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The Honolulu Advertiser
Posted on: Wednesday, September 6, 2006

Hilo jail crisis shows need for rational plan

Prison overcrowding may be most critical at the Hawai'i Community Correctional Center, but it's a symptom of a statewide malaise: failure to confront our prison problem.

The prescription seems obvious: The state needs to embark on a measured expansion to deal with the near-term prison population growth and find ways to limit the growth of that population through intensive drug treatment and other alternatives to incarceration.

Experts analyzing the shameful conditions at the Hilo jail see a connection between the chronic shortage of space and the eight prison breaks in two years.

The state has been twice sued over conditions at the jail; beyond the legal liability, the situation at a dysfunctional jail clearly puts public safety at risk. For example, the April escape of one inmate ended when a corrections officer shot him as he ran down a downtown Hilo street.

If people believe that the prison problem can be effectively swept under the table, they're wrong.

In Hilo, the strain seems extreme. Cells hold twice as many as they were designed to handle, with inmates sleeping on the floor.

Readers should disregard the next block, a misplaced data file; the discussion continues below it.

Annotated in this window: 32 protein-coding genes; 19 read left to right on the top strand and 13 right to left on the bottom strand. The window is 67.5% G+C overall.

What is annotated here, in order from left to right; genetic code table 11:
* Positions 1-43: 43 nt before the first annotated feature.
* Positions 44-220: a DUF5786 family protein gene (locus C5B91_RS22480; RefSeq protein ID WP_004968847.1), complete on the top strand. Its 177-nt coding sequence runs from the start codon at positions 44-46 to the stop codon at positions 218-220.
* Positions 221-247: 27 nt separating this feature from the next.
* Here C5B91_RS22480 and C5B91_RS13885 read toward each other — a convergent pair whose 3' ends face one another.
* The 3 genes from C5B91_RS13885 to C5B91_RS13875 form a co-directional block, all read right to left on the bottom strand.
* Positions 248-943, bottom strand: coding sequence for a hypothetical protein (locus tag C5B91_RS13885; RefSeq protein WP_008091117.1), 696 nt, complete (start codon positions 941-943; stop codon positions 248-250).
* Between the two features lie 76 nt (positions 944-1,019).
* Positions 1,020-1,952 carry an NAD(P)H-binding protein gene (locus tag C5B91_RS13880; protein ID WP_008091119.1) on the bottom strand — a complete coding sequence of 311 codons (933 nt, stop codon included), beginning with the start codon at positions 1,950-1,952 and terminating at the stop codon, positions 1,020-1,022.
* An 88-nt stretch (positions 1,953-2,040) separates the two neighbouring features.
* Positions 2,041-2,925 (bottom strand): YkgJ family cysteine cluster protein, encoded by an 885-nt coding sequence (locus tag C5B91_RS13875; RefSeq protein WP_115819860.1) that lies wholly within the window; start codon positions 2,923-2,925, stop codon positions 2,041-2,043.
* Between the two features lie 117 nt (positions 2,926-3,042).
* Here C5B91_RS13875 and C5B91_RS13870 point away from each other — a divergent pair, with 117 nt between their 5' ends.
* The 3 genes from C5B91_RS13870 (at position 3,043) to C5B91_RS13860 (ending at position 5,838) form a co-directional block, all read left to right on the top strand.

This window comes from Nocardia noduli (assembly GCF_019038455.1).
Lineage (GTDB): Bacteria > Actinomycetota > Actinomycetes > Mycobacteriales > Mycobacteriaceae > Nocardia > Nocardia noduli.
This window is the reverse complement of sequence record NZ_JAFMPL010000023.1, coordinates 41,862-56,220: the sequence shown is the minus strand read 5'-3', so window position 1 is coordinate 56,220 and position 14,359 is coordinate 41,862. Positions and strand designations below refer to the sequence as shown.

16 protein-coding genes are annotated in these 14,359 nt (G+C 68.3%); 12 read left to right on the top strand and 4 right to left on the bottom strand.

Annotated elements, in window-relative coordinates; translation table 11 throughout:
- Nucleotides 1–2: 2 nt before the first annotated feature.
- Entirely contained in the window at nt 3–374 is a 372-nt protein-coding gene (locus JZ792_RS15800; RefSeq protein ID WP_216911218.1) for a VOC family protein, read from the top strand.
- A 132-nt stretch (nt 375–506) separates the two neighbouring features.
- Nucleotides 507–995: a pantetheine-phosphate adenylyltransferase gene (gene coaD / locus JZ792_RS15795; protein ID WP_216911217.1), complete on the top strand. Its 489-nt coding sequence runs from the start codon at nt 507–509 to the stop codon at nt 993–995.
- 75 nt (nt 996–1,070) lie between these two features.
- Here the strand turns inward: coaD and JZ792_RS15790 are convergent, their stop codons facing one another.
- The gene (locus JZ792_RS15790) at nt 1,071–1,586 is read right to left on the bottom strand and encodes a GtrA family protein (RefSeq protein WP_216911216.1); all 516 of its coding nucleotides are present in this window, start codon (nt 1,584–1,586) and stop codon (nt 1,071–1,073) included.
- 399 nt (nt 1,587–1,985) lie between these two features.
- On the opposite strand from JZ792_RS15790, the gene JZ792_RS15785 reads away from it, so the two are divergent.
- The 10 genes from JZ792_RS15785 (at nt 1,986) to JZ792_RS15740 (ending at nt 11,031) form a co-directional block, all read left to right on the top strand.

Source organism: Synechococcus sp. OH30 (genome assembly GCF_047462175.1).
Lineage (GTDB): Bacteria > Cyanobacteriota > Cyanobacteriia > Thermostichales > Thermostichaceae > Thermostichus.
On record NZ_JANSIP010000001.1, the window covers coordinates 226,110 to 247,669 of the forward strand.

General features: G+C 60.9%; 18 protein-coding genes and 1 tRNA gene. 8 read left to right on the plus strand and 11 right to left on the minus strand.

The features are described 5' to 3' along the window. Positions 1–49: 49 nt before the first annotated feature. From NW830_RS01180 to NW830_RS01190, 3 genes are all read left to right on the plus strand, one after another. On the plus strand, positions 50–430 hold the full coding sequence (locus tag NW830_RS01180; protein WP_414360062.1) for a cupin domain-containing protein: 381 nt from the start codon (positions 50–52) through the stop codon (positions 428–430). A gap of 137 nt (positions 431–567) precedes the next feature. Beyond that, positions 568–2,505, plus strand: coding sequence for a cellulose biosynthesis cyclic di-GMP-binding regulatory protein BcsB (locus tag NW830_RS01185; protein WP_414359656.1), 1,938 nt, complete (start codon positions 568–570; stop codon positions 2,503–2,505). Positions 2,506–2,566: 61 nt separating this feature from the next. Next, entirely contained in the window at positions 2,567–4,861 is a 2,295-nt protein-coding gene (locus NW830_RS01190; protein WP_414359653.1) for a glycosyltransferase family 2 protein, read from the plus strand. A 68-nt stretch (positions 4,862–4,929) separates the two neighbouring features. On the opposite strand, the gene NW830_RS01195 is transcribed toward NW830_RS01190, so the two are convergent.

To some degree, the overcrowding problem at jails can be viewed separately from the same issue at the higher-security facilities. The state administration has made some moves to expand the Big Island's correctional center capacity by proposing a Kona jail, but has not committed to a site.

The quest for a permanent solution to crowding at the state prisons on O'ahu has stalled outright. The Lingle administration has all but abandoned the push to build a new prison in Hawai'i, with top officials saying no community has stepped up to offer a site. Shipping out our inmates to the Mainland has been adopted as the politically painless fix.

But why is it up to an individual neighborhood to volunteer? It's the job of our public safety officials and the politicians we elected to hold the reins, to analyze the options and propose the best one.

Sending prisoners away merely postpones the day when prison crowding becomes a crisis we can't ignore.